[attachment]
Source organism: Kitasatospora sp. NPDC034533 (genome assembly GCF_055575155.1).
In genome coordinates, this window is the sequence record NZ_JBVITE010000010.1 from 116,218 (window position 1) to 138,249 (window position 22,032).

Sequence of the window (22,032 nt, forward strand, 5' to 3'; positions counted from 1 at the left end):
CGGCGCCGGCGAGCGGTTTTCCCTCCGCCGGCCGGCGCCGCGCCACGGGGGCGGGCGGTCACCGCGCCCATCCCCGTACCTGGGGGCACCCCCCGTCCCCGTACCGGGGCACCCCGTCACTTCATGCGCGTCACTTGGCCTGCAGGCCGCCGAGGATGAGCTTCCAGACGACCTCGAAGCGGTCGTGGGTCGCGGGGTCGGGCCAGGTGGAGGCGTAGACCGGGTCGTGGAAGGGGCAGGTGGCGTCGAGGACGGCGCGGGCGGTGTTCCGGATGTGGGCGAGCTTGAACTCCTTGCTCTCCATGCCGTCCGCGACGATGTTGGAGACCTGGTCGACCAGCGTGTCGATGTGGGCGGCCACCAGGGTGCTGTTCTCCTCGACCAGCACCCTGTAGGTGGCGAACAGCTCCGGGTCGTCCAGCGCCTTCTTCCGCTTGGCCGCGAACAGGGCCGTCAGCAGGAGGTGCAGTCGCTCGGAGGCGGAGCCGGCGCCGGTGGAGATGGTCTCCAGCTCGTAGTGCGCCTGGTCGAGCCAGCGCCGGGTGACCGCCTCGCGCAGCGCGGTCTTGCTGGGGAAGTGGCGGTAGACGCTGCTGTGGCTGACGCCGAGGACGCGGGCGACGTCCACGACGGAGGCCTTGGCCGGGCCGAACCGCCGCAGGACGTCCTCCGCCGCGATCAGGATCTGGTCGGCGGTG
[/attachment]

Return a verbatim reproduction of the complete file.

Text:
Source organism: Kitasatospora sp. NPDC034533 (genome assembly GCF_055575155.1).
In genome coordinates, this window is the sequence record NZ_JBVITE010000010.1 from 116,218 (window position 1) to 138,249 (window position 22,032).

Sequence of the window (22,032 nt, forward strand, 5' to 3'; positions counted from 1 at the left end):
CGGCGCCGGCGAGCGGTTTTCCCTCCGCCGGCCGGCGCCGCGCCACGGGGGCGGGCGGTCACCGCGCCCATCCCCGTACCTGGGGGCACCCCCCGTCCCCGTACCGGGGCACCCCGTCACTTCATGCGCGTCACTTGGCCTGCAGGCCGCCGAGGATGAGCTTCCAGACGACCTCGAAGCGGTCGTGGGTCGCGGGGTCGGGCCAGGTGGAGGCGTAGACCGGGTCGTGGAAGGGGCAGGTGGCGTCGAGGACGGCGCGGGCGGTGTTCCGGATGTGGGCGAGCTTGAACTCCTTGCTCTCCATGCCGTCCGCGACGATGTTGGAGACCTGGTCGACCAGCGTGTCGATGTGGGCGGCCACCAGGGTGCTGTTCTCCTCGACCAGCACCCTGTAGGTGGCGAACAGCTCCGGGTCGTCCAGCGCCTTCTTCCGCTTGGCCGCGAACAGGGCCGTCAGCAGGAGGTGCAGTCGCTCGGAGGCGGAGCCGGCGCCGGTGGAGATGGTCTCCAGCTCGTAGTGCGCCTGGTCGAGCCAGCGCCGGGTGACCGCCTCGCGCAGCGCGGTCTTGCTGGGGAAGTGGCGGTAGACGCTGCTGTGGCTGACGCCGAGGACGCGGGCGACGTCCACGACGGAGGCCTTGGCCGGGCCGAACCGCCGCAGGACGTCCTCCGCCGCGATCAGGATCTGGTCGGCGGTG